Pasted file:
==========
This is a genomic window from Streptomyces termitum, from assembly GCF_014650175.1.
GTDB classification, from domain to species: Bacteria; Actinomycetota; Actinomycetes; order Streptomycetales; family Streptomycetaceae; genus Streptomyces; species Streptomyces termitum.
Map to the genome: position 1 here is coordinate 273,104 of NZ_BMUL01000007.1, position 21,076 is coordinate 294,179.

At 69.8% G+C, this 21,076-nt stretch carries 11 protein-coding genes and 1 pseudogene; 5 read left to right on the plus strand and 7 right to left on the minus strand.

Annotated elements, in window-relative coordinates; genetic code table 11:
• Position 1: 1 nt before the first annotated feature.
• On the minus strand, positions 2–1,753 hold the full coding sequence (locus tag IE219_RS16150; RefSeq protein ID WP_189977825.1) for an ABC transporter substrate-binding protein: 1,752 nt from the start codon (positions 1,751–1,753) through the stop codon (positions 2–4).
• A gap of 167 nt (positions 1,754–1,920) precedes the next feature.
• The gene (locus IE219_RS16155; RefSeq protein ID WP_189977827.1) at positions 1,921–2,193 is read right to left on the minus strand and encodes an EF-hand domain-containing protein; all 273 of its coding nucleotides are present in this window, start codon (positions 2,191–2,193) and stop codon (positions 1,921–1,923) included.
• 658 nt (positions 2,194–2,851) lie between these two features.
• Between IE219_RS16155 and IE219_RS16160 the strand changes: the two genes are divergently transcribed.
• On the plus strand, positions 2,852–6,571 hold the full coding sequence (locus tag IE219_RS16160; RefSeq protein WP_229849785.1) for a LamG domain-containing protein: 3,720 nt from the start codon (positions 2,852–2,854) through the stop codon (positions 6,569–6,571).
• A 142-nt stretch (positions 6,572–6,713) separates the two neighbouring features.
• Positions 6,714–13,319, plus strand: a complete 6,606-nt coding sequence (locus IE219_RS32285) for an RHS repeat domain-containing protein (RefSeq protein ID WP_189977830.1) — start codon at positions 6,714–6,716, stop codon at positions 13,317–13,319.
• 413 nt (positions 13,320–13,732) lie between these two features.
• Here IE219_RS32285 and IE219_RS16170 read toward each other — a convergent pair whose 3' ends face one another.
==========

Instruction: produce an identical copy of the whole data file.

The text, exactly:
This is a genomic window from Streptomyces termitum, from assembly GCF_014650175.1.
GTDB classification, from domain to species: Bacteria; Actinomycetota; Actinomycetes; order Streptomycetales; family Streptomycetaceae; genus Streptomyces; species Streptomyces termitum.
Map to the genome: position 1 here is coordinate 273,104 of NZ_BMUL01000007.1, position 21,076 is coordinate 294,179.

At 69.8% G+C, this 21,076-nt stretch carries 11 protein-coding genes and 1 pseudogene; 5 read left to right on the plus strand and 7 right to left on the minus strand.

Annotated elements, in window-relative coordinates; genetic code table 11:
• Position 1: 1 nt before the first annotated feature.
• On the minus strand, positions 2–1,753 hold the full coding sequence (locus tag IE219_RS16150; RefSeq protein ID WP_189977825.1) for an ABC transporter substrate-binding protein: 1,752 nt from the start codon (positions 1,751–1,753) through the stop codon (positions 2–4).
• A gap of 167 nt (positions 1,754–1,920) precedes the next feature.
• The gene (locus IE219_RS16155; RefSeq protein ID WP_189977827.1) at positions 1,921–2,193 is read right to left on the minus strand and encodes an EF-hand domain-containing protein; all 273 of its coding nucleotides are present in this window, start codon (positions 2,191–2,193) and stop codon (positions 1,921–1,923) included.
• 658 nt (positions 2,194–2,851) lie between these two features.
• Between IE219_RS16155 and IE219_RS16160 the strand changes: the two genes are divergently transcribed.
• On the plus strand, positions 2,852–6,571 hold the full coding sequence (locus tag IE219_RS16160; RefSeq protein WP_229849785.1) for a LamG domain-containing protein: 3,720 nt from the start codon (positions 2,852–2,854) through the stop codon (positions 6,569–6,571).
• A 142-nt stretch (positions 6,572–6,713) separates the two neighbouring features.
• Positions 6,714–13,319, plus strand: a complete 6,606-nt coding sequence (locus IE219_RS32285) for an RHS repeat domain-containing protein (RefSeq protein ID WP_189977830.1) — start codon at positions 6,714–6,716, stop codon at positions 13,317–13,319.
• 413 nt (positions 13,320–13,732) lie between these two features.
• Here IE219_RS32285 and IE219_RS16170 read toward each other — a convergent pair whose 3' ends face one another.